Paige Mary Hourigan, New Zealand
Zuzanna Maciejewska, Poland
Nicoleta-Catalina Dascalu, Romania
Olga Fridman, Ukraine

The list of entrants I received does not contain Sachia Vickery of the US, and there is already a lucky loser in the draw, Australia's Brooke Rischbieth, who I am assuming took Vickery's place.  That leaves six American juniors total in the main draw: Christina Makarova, Allie Kiick, Jamie Loeb, Thai Kwiatkowski, Mackenzie McDonald and Martin Redlicki.

Eighteen-year-old Yulia Putintseva of Kazakhstan, who lost in the second round of the women's draw Thursday, is still scheduled to compete, and she will be seeking that elusive junior slam title as the top seed due to her WTA ranking inside the top 150. The ITF junior No. 1 is automatically the top seed regardless of the WTA ranking of any entered girl, but because Taylor Townsend, the current No. 1 (and defending champion, who beat Putintseva in last year's final) isn't playing, Putintseva will be No. 1.

My weekly article for the Tennis Recruiting Network continues a tradition I established many years ago--looking ahead to the new year in college and junior tennis with eight questions I'm eager to have answered. This year I discuss formats and schedules, big shoes to fill in college and the new young women poised for breakthroughs.

Wednesday, January 16, 2013

Australian Open Junior Qualifying into Final Round; Luck, Hype and Madison Keys

The final round qualifying for the Australian Open junior championships is Thursday, with the main draw beginning on Saturday at Melbourne Park.  As I've mentioned before, US players are few in Australia this year. Luke Gamble made the trip Down Under, but he was the only US junior in the qualifying, and he lost to Alexander Zverev of Germany in the second round. Unlike the other junior slams, the Australian is a 48-player draw, which I don't really understand, because they rarely fill it.

There are some excellent players in qualifying however. I was impressed by 14-year-old Olga Fridman of Ukraine this year at the Eddie Herr and Orange Bowl on the girls side, and in the No. 2 seed in the boys qualifying, 14-year-old Duck Hee Lee, is the youngest player in the ITF Top 100. Lee, the 2012 Eddie Herr 12s champion, has continued his rise in the ITF junior rankings despite being deaf, and last week he won a Grade 3 in India.

The qualifying draws are available at the ITF junior website. And for a story on one of the US players in the main draw, see this article on Jamie Loeb, who did not play in Traralgon.

At the Grade 1 Loy Yang in Traralgon, No. 2 seed Antonia Lottner of Germany will meet No. 5 seed Anna Danilina of Kazakhstan for the girls title, while No. 6 seed Wayne Montgomery of South Africa will face No. 2 seed Nick Kyrgios of Australia for the boys title.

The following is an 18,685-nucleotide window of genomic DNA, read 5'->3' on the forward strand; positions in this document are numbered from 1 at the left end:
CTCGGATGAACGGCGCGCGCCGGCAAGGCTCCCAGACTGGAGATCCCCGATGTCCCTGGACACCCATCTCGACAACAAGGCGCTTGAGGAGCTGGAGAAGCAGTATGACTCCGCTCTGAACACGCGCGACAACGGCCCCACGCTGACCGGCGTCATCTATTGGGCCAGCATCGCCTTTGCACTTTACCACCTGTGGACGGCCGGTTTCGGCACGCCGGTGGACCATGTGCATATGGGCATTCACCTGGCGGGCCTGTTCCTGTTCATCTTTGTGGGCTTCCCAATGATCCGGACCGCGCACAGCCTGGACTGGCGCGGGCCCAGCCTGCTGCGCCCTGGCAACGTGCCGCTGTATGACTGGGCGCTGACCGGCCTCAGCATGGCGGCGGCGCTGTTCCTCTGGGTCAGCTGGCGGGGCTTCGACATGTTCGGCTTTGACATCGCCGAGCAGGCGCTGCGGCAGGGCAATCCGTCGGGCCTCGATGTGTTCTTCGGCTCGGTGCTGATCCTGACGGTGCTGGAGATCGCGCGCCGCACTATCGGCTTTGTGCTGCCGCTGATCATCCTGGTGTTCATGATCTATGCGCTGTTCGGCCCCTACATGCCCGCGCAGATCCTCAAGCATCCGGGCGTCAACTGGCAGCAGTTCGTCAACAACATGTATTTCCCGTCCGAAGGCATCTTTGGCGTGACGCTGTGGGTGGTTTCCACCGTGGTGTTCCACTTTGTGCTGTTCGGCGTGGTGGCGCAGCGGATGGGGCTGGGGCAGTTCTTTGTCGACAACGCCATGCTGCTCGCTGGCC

Thursday's action at the Australian Open was both riveting and sad. The Jerzy Janowicz - Somdev Devvarman match was full of drama and at times, outstanding tennis, with the 22-year-old from Poland pulling out a 6-7(10), 3-6, 6-1, 6-0, 7-5 victory over the two-time NCAA champion from Viriginia, who is just returning to competition after a long layoff due to shoulder surgery.  The sad news was Brian Baker's injury during his match with Sam Querrey. After winning the first set in a tiebreaker, Baker hurt his knee, which gave way during a routine point. Baker has been diagnosed with a torn lateral meniscus and will need surgery, but could return in three or four months. For more, see this article at ESPN.

Keys after winning the USTA Australian Open Wild Card Tournament

Most of the superlatives of the day came after Madison Keys rolled past No. 30 seed Tamira Paszek of Austria 6-2, 6-1 in less than hour, continuing her outstanding play this month.  The ESPN and Tennis Channel commentators were effusive in their praise of her serve in particular, and projections that she would be Top 10 and a grand slam champion surfaced on the air and on twitter. A few people I follow are disturbed by this hype, and it's not difficult to understand why.  Recent history has given us Donald Young and Melanie Oudin, and eager Americans can be prone to see the next Sampras or Serena in every player who posts a few impressive results. 

Courtney Nguyen at Sports Illustrated provides five reasons to believe the Keys hype, while her colleague Jon Wertheim reminds us just how much a country's tennis fortunes rely on luck.

Christopher Clarey of the International Herald Tribune and the New York Times acknowledges the dilemma, and Keys' agent, Max Eisenbud of IMG, believes Sloane Stephens, who is nearly two years older, can help Keys simply by absorbing some of the attention that is always focused on an American star.

Clarey doesn't confine his article to Keys, but also looks at 16-year-old Donna Vekic, and talks to Chris Evert, who is convinced  the days of a teenager dominating grand slams is over.

My two cents: Keys is not hype. She has the game to win on the WTA tour, and she has proven that this month. The WTA age restrictions have undoubtedly helped her stay out of the spotlight the past few years while she's worked on her game, both physically and mentally, and given her the opportunity to suffer losses on the Pro Circuit level that didn't destroy her confidence.  She has also had her share of ill health and injuries, which doesn't mean that she's free of those setbacks, anymore than it meant Brian Baker was due a healthy end to his career.  In short, there's no predicting the future--for her, or for anyone. But, staying in the moment, as players are always told to do, isn't a bad place for fans of Madison Keys right now.